AMBA nice article on Seeking Alpha

This is from a public seeking alpha article:

With shares plunging toward $40 on Monday, the company’s cash balance of more than $276 million rose to more than 20% of the stock’s market cap. (AMBA) produced more than $93 million in operating cash flow during the first nine months of the fiscal year (which ends this January). The balance sheet is in pristine shape with no debt…

GoPro’s troubles caused Ambarella to cut its fiscal 2017 revenue growth forecast in early December. However, management is still looking for 15% to 20% revenue growth, which is well above what many semiconductor names are seeing. The growth from Ambarella will mostly come from its expanding drone platform, and the company recently unveiled some new chips at CES. Expectations have certainly come down, but so has the stock. While GoPro isn’t growing like it used to be, the company isn’t going out of business and that will still result in revenues for Ambarella.

The drone market is expected to show dramatic growth in coming years, and big chipmakers like Intel and Qualcomm are trying to jump in. But just like its mobile business, Intel is well behind Ambarella in this race. Qualcomm is looking to drones to help offset struggles in its phone business. One of these two chip giants could easily look to acquire Ambarella, even if it is just to stop the other from purchasing the small company.

At this point, Ambarella’s valuation makes it a very interesting acquisition candidate. When you take out the company’s cash position, the market cap is just barely over $1 billion, or about three times the company’s fiscal 2017 revenues. Remember, Intel just paid more than 7 times ex-cash expected revenues to acquire Altera…(It’s) a drop in the bucket for larger chipmakers. Qualcomm bought back over $11 billion worth of shares in its most recent fiscal year, and Intel management seems willing to make more acquisitions to bolster future growth.…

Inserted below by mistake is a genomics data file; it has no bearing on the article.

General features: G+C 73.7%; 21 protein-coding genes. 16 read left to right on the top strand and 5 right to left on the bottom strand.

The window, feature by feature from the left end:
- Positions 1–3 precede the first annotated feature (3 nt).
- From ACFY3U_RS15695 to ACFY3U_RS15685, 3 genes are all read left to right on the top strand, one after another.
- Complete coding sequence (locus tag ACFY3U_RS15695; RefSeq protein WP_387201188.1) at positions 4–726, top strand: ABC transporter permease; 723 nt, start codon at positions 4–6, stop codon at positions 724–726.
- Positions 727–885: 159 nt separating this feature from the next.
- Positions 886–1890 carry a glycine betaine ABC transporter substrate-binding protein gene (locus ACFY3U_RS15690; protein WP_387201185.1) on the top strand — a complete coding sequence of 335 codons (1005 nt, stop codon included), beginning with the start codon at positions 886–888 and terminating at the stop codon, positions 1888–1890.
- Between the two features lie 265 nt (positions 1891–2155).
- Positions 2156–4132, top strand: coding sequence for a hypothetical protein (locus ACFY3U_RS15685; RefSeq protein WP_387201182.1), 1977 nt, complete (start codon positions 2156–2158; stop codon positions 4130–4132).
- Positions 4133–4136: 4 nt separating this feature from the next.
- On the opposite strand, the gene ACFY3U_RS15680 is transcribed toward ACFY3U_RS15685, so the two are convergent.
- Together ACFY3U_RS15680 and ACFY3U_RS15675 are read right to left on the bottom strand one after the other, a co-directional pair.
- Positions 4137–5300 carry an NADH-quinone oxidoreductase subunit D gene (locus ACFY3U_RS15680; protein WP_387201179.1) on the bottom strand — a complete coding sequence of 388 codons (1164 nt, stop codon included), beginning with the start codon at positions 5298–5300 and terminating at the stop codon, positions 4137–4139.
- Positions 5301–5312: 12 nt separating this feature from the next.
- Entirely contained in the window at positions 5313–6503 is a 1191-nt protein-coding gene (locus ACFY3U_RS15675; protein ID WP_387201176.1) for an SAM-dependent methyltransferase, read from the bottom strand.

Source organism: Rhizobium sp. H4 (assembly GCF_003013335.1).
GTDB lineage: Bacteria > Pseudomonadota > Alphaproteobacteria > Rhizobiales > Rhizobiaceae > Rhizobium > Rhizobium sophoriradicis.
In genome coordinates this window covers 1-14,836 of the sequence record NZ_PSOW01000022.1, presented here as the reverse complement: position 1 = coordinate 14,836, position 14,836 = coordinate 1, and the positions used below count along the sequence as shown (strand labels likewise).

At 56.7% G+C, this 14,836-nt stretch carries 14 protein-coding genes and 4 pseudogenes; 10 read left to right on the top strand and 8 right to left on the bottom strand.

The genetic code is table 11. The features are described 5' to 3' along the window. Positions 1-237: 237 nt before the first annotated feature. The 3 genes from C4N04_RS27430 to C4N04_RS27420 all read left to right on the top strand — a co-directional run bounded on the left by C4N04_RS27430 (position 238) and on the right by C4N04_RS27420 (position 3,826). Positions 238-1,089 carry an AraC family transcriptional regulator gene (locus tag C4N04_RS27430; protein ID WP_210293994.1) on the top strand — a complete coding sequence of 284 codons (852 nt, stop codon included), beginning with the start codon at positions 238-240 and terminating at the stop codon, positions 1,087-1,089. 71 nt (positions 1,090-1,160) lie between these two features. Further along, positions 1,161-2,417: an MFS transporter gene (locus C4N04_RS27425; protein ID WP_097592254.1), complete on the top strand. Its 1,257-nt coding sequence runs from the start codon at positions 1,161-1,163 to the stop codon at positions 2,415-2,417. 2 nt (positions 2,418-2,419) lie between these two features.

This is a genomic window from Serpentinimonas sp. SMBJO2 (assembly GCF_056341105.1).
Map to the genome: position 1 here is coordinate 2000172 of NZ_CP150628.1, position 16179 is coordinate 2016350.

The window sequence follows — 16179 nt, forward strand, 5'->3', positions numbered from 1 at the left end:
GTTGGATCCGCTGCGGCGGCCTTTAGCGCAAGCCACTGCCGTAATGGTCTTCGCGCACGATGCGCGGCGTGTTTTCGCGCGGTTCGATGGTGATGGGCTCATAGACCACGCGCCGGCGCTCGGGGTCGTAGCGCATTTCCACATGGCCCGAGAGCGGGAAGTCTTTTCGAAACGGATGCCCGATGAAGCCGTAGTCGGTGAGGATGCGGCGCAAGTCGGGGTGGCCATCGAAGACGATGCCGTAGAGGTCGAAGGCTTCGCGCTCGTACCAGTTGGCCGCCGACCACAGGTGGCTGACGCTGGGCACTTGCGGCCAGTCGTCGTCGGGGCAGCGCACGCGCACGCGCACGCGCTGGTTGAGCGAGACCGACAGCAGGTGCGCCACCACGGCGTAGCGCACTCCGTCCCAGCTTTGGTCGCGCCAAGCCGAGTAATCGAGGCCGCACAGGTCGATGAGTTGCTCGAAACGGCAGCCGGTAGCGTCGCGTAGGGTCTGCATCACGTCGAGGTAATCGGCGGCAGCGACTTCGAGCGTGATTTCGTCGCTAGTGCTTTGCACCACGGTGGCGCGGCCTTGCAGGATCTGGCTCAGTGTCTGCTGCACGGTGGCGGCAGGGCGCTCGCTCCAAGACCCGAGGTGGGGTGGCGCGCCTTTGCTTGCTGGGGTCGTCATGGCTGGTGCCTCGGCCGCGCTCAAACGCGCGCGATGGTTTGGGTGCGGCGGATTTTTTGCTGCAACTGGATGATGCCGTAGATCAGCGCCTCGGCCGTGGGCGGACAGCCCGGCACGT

That is definitely a great article. I agree if Intel or Qualcomm really wanted to seriously go after the camera market they need to buy Ambarella. Ambarella may be small and they don’t have near the cash flows. Though Ambarella is focused and they have a lot of very smart workers with a lot of internal product knowledge built up for years. No matter how much money Qualcomm or Intel wanted to throw at the situation I doubt they could build such a R&D team specialized in video and computer vision in any reasonable amount of time. These types of people also aren’t often swayed by big bags of money. They go where the most interesting technology and opportunities to advance it exist. Many of these unfocused giants tend to lose this type due to their eventual loss of focus.
Whether they like it or not Ambarella is the top dog in their little niche and the one to beat.

Gopro just announced sluggish holiday sales…down more than 20 percent in after hours.

Amba down about 10 percent as a result.

Be careful out there.

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Gopro just announced sluggish holiday sales…down more than 20 percent in after hours.

Amba down about 10 percent as a result.

Of course this just happened, I just bought some AMBA today.

My timing is impeccable!

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I can’t see AMBA being an acquisition target. AMBA had $313M TTM revenue. INTC had $55.2B TTM revenue. AMBA’s revenue doesn’t even show up on INTC’s financial statements.

And chances are if one of the giants bought AMBA a lot of their engineers would quickly exit. After a certain point, salary is not a big motivator, most of AMBA’s engineers are already at that point. What these guys work for after the money is no longer an issue is the feeling of making a difference and the ability to walk in to the CEO’s office and have a conversation, being an equal of the boss, and having a boss with whom they can have a technical discussion.

In a company like Intel, it’s very hard to see where your intellectual contribution shows up in a product, and even if you can recognize it, no one else can. And the top dogs are seldom up to speed with the most recent technology. Bosses talk about budgets and schedules, not design trade offs or detailed manufacturing processes. There is a loss of that sense of being on the same playing field. So the potential that was purchased has often quit in the first year.